from Die evangelische Kirchengemeinde Neu-Zadowa und Nikolausdorf
von ihrer Gründung bis zur Umsiedlung 1883-1940, pages 40-46
by Edgar Müller
translated by Irmgard Hein Ellingson, M.A

IV. Teil in der Schriftenreihe des Hilfskomitees der evangelischen Umsiedler aus der Bukowina
Druck: A. Gottliebs +  J. Osswalds Buchdruckereien, Kirchheim/Teck, 1981.
(Part IV in the publication series of the Assistance Committee for Evangelical Resettlers from Bukovina;
printed by A. Gottliebs + J. Osswalds Buchdruckereien, Kirchheim/Teck, 1981)

Posted by the Bukovina Society of the Americas
July 306, 2005

This little village, which was settled by German settlers mostly from Galicia in about 1892, lies about eight kilometers northeast of Neu-Zadowa[i]. The soil conditions are the same as in Neu-Zadowa. Its situation on the left bank of the Sereth River was profitable as long as the high water danger was not as frequent or acute, just as in Neu-Zadowa which was right on the Sereth.

The settlement was started with private initiative. Twenty-six settlers from Nadworna, Brettheim, Diamantheim, and Ugartsthal, all in Galicia, settled upon the estate of the Graf [a duke or earl] Nikolai Wassilko, for whom the community was named. They had chosen to move from Galicia, where their ancestors had settled, because they found no possibilities to secure work and bread for their children. Some moved from other Bukovina villages to try life in Nikolausdorf. These included the families of Wilhelm Hehn from Tereblestie, the Gerlieb family from Lichtenberg by Radautz, and others. Graf Wassilko’s offer seemed appealing. His mediator made many promises to the interested potential immigrants to make their decision easy. They were supposed to make their homes in the poor houses. They sold all that they had in Galicia and moved to Bukovina in the hope for a better future. This hope was soon disappointed as the promises of the mediator proved to be irrelevant. Some moved on, searching for another place to settle. Some went abroad to North America and to Canada.

The number of 170 residents remained constant throughout three decades. Those who stayed invested all their energy upon the improvement of the soil conditions by digging waterways. A comprehensive drainage system was finally completed in 1912 and then only with government assistance and the advancement of credit secured for the purpose by the Hypothekenbank in Czernowitz. So it was only right before World War I that the economic situation improved. This lasted a short time before the course of the war [translator’s note: World War I] had devastated all of the progress that had been made in the community.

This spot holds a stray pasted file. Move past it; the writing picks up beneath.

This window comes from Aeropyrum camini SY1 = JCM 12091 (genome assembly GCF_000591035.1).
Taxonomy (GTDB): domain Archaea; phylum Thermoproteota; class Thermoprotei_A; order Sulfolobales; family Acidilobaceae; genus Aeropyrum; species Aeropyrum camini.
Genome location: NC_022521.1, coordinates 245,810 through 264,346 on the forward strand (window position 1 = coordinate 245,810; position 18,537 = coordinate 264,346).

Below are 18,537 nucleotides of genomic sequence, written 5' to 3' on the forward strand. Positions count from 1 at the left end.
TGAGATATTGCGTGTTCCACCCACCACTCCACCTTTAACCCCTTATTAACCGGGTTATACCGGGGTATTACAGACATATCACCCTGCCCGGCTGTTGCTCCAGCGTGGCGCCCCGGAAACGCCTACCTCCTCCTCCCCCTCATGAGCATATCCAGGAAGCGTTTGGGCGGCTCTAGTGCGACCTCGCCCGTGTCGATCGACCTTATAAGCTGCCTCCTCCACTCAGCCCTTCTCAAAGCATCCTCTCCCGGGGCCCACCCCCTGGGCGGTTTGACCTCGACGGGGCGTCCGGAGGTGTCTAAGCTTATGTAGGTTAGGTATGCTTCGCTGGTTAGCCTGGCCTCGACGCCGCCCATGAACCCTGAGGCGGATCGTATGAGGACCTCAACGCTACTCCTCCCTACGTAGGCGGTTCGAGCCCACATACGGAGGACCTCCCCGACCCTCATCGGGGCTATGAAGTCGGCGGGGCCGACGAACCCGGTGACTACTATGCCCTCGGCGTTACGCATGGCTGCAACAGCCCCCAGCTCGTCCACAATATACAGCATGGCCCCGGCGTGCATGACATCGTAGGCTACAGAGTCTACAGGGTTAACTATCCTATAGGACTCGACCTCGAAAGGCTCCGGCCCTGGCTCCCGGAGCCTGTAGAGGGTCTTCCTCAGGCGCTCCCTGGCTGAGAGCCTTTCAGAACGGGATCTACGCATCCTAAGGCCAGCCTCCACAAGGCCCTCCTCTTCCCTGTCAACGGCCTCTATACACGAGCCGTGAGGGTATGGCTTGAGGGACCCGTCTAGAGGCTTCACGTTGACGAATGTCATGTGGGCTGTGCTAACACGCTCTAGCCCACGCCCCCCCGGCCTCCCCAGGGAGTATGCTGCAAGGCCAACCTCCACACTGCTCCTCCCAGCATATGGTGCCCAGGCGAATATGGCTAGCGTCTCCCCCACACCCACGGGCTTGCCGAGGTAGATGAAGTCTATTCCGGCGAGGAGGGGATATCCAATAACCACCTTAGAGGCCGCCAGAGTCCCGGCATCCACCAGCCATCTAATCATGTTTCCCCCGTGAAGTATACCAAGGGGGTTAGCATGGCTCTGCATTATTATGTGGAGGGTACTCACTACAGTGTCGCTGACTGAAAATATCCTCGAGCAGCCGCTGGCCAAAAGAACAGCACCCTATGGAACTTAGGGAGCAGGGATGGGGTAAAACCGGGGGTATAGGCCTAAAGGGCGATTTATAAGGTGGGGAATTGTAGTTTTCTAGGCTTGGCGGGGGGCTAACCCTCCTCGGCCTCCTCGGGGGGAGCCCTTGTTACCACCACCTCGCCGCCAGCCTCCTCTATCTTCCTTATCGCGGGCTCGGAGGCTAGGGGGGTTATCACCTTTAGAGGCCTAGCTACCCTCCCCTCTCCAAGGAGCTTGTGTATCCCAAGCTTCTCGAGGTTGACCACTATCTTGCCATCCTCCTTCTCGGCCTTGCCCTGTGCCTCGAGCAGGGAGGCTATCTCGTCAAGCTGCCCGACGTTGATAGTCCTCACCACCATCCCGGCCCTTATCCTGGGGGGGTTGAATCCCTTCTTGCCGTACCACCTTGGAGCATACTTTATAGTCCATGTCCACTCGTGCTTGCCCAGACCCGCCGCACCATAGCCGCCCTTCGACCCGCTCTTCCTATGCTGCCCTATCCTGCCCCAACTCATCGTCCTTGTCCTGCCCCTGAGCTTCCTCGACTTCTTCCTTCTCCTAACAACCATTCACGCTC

The village school teacher Josef Hargesheimer wrote about the early time of the settlement in Nr. 16/925, page 248, of the Kirchlichen Blätter, a newsletter published by the Siebenbürgischen Landeskirche, or the Transylvania Provincial [Evangelical] Church[ii]:

“It was a dismal time. No crops, no earnings, only the most scanty nourishment and food in spite of all the diligence and the available and willing workers. There were many, very many, who only saw and relished bread on the festival days or holidays! The distress grew more and more, which finally led to a general indebtedness. Despair drove many of the disappointed to Germany or even to America where they hoped to carve out a better fate. The others, who remained loyal to their newly-gained homeland acquired by their own sweat, wrested a meager return from the swampy soil with dogged persistence and made a miserably bare living through a succession of years, but they stuck it out. The weathered Swabians[iii] looked up to heaven; in their impossibly unbearable afflictions, they looked in trust to God, who finally guided their life journey to a better path and granted them a bit of light as a sign of his protection. This they received with thanks and they began to make progress. This test lasted a long, long time but they persisted. But by the year 1911, the existence of the colonists was only humble. In rainy years, the swampy fields yielded scarcely more than what had been planted in them! Although seed and harvest in other areas had 1 to 7 or 1 to 8 ratios, here they only reached 1 to 3 or 1 to 4 yields in the best instances. All agreed that change was needed. United in their predicament, the colonists decided to drain their swampy fields. The work began in 1910 and was completed in 1912. This proved to be admirably worthwhile.

“Unfortunately the colonists could only see the fruits of this after the war because in the course of it, most of them had to leave their homes. But upon their return, their homes were not waiting for them: all the buildings had been sacrificed to the fury of war.”

World War I had ravaged the community. In 1914, the Cossacks came into Nikolausdorf, where they remained for three months. In the year 1916, practically all the people of Nikolausdorf had to flee and after much hardship, they reached Niederoesterreich [Lower Austria] where they and other refugees from the east found shelter in Neumark-Kalham. When the Russians were driven back again in 1917 and the people returned to their village, they found only one house that had been spared. All the houses had been burned to the ground with the exception of the house belonging to the Steinigers, an elderly couple who had not fled.